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Awkward etiquette question about who to invite to wedding

Re: Awkward etiquette question about who to invite to wedding

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    Well, it really isn't polite to invite one but not both of a married couple, or to invite anyone to the ceremony but not the reception.

    This is me, but I would have extended invitations to everyone for both the ceremony and reception and if any conflicts arise had your FI tell them that everyone is invited to everything, and they need to find ways to get along with each other for one day and not use your wedding to rehash old conflicts with each other.  So I'd go ahead now and invite everyone to everything, and let them work out between themselves who will be attending what.
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    edited June 2013

    Why on earth is your FI's stepmom not invited? If she is married to your FFIL she must be invited as they are a social unit. If you want to invite his step siblings go ahead and do it. Who's paying for the wedding? If its you guys you can invite anyone you want! I'm also having a hard time understanding why everyone can't be adults for one day and just celebrate your marriage and forget about their issues. Can't they just ignore each other? I mean really, his mother has to miss the ceremony because his father will be there? Unless there are some legal issues involved (which there could be) I don't see why they can't just deal.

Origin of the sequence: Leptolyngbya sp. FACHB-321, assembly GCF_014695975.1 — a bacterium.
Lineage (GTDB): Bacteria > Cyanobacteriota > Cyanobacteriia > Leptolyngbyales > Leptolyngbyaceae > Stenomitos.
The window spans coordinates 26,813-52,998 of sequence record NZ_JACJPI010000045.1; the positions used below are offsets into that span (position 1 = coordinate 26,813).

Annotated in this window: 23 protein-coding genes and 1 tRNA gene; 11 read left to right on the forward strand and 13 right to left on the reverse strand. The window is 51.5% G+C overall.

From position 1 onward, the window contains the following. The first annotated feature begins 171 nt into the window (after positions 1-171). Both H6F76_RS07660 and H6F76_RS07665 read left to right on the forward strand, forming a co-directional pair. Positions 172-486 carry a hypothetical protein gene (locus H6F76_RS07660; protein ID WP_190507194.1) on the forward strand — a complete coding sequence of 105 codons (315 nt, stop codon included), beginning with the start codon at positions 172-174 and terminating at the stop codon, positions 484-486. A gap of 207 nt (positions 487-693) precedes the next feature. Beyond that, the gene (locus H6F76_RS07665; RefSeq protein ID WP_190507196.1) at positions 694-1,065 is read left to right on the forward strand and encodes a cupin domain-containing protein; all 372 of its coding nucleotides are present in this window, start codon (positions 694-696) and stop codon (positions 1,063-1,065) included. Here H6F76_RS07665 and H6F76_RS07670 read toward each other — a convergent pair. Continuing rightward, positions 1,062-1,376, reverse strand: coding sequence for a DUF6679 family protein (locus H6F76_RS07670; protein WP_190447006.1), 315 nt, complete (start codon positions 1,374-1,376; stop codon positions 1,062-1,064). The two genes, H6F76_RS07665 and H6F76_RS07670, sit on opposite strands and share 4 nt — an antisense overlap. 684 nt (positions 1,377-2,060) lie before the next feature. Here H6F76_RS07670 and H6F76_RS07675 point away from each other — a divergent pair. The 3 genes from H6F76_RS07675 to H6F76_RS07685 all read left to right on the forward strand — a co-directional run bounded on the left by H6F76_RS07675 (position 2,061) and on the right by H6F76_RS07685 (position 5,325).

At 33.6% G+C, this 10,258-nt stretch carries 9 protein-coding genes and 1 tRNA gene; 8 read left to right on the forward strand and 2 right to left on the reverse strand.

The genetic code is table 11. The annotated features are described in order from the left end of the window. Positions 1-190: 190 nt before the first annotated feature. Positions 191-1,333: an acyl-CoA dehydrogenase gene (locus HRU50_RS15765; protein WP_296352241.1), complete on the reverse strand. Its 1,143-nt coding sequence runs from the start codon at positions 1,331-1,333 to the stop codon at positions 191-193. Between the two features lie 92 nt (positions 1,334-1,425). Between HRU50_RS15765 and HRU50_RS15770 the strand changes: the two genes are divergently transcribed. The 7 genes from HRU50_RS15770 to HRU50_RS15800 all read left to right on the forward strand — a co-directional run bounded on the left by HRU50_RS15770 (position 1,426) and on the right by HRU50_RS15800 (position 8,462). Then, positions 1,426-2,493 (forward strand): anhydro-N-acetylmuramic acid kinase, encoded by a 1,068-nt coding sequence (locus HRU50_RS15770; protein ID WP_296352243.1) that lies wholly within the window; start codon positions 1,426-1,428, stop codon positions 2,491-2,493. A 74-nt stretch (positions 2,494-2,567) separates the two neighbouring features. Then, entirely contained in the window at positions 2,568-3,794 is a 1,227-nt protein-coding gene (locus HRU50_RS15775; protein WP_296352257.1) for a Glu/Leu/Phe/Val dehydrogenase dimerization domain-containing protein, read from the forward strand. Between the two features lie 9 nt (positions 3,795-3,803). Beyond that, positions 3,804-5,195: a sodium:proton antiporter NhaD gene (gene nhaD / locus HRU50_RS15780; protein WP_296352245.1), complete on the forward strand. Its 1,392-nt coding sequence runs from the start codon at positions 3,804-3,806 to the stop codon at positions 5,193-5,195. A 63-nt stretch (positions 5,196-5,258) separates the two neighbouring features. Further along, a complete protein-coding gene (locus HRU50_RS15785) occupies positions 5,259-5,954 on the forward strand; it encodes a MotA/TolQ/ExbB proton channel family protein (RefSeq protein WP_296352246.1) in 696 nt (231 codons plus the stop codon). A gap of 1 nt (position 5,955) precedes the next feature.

ETA: you don't ask anyone to host your rehearsal dinner, or anything wedding related. Plan to host it yourselves and if someone offers, great! If not, no big deal.

    After 6 years and 2 boys, finally tying the knot on October 27th, 2013!

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    ashleyepashleyep member